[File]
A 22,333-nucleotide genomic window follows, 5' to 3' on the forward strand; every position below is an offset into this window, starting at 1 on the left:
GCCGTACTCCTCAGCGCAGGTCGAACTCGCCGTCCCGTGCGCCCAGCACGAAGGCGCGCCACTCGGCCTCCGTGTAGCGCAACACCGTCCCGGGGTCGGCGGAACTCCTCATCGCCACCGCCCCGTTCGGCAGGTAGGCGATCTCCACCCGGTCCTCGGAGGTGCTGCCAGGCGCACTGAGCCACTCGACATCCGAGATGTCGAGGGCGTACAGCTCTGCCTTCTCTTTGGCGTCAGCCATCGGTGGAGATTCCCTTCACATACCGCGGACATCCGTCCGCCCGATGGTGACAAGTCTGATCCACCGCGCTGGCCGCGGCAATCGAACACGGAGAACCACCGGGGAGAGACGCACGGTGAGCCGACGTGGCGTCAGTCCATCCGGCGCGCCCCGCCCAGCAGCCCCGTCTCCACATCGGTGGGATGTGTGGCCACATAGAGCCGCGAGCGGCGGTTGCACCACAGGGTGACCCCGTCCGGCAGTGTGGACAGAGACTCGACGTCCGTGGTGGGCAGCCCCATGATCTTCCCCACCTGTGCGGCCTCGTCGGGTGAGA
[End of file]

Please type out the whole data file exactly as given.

A 22,333-nucleotide genomic window follows, 5' to 3' on the forward strand; every position below is an offset into this window, starting at 1 on the left:
GCCGTACTCCTCAGCGCAGGTCGAACTCGCCGTCCCGTGCGCCCAGCACGAAGGCGCGCCACTCGGCCTCCGTGTAGCGCAACACCGTCCCGGGGTCGGCGGAACTCCTCATCGCCACCGCCCCGTTCGGCAGGTAGGCGATCTCCACCCGGTCCTCGGAGGTGCTGCCAGGCGCACTGAGCCACTCGACATCCGAGATGTCGAGGGCGTACAGCTCTGCCTTCTCTTTGGCGTCAGCCATCGGTGGAGATTCCCTTCACATACCGCGGACATCCGTCCGCCCGATGGTGACAAGTCTGATCCACCGCGCTGGCCGCGGCAATCGAACACGGAGAACCACCGGGGAGAGACGCACGGTGAGCCGACGTGGCGTCAGTCCATCCGGCGCGCCCCGCCCAGCAGCCCCGTCTCCACATCGGTGGGATGTGTGGCCACATAGAGCCGCGAGCGGCGGTTGCACCACAGGGTGACCCCGTCCGGCAGTGTGGACAGAGACTCGACGTCCGTGGTGGGCAGCCCCATGATCTTCCCCACCTGTGCGGCCTCGTCGGGTGAGA